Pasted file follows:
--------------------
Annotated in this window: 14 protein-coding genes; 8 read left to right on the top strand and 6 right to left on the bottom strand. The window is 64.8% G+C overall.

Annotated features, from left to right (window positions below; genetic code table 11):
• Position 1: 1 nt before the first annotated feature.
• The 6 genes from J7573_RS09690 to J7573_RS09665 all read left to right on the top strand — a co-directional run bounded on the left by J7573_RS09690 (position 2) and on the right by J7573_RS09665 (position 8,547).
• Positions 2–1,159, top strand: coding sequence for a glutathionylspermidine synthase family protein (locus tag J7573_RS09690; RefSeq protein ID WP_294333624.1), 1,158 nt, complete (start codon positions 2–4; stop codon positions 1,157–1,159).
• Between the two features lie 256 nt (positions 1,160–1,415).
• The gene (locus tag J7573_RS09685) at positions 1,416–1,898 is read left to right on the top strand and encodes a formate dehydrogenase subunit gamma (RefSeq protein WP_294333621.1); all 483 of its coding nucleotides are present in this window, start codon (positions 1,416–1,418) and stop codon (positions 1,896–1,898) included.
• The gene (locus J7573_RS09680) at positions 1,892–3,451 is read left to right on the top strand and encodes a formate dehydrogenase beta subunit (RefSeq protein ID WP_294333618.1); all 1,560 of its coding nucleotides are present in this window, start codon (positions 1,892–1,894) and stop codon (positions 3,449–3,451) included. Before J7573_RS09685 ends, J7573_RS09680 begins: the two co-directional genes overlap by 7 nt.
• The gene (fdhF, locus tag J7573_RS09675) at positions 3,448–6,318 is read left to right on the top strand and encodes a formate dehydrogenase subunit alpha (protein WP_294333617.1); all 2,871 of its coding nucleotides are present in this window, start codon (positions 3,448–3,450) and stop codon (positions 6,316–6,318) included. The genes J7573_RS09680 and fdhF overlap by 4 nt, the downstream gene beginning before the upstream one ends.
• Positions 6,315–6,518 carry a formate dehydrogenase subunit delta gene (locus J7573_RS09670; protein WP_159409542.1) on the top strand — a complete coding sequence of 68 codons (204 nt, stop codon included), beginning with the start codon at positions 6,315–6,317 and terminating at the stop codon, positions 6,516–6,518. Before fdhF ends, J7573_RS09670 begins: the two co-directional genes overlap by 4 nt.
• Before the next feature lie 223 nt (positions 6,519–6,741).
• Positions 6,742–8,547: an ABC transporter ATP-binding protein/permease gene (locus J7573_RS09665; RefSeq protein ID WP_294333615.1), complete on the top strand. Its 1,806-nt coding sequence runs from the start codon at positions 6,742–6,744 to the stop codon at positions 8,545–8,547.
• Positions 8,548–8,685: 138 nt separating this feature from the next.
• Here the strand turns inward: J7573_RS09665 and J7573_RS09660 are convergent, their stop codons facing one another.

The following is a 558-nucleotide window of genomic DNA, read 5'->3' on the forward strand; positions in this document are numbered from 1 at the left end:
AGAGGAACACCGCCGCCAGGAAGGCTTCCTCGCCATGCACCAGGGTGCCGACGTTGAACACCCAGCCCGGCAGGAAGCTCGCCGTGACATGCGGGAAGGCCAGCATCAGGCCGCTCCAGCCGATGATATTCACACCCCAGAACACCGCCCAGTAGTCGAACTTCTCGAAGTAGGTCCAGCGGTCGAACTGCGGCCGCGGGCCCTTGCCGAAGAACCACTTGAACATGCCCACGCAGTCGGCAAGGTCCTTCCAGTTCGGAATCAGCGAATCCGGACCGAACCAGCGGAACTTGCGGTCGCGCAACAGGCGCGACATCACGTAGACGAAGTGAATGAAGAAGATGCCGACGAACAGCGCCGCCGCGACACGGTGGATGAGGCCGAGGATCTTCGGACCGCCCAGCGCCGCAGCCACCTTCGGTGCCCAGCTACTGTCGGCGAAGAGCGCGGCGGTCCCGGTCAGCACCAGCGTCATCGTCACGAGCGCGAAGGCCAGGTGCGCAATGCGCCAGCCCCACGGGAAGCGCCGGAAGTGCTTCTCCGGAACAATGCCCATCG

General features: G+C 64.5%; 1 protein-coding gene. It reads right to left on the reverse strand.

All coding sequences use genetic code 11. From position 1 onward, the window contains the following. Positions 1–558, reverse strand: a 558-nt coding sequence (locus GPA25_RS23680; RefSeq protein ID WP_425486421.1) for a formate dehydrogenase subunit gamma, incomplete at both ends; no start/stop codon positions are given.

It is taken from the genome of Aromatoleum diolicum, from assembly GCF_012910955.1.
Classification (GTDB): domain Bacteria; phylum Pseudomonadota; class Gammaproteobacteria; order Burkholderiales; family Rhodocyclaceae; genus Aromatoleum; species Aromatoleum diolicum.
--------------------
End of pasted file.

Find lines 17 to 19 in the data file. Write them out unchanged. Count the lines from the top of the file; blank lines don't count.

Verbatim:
General features: G+C 64.5%; 1 protein-coding gene. It reads right to left on the reverse strand.

All coding sequences use genetic code 11. From position 1 onward, the window contains the following. Positions 1–558, reverse strand: a 558-nt coding sequence (locus GPA25_RS23680; RefSeq protein ID WP_425486421.1) for a formate dehydrogenase subunit gamma, incomplete at both ends; no start/stop codon positions are given.

It is taken from the genome of Aromatoleum diolicum, from assembly GCF_012910955.1.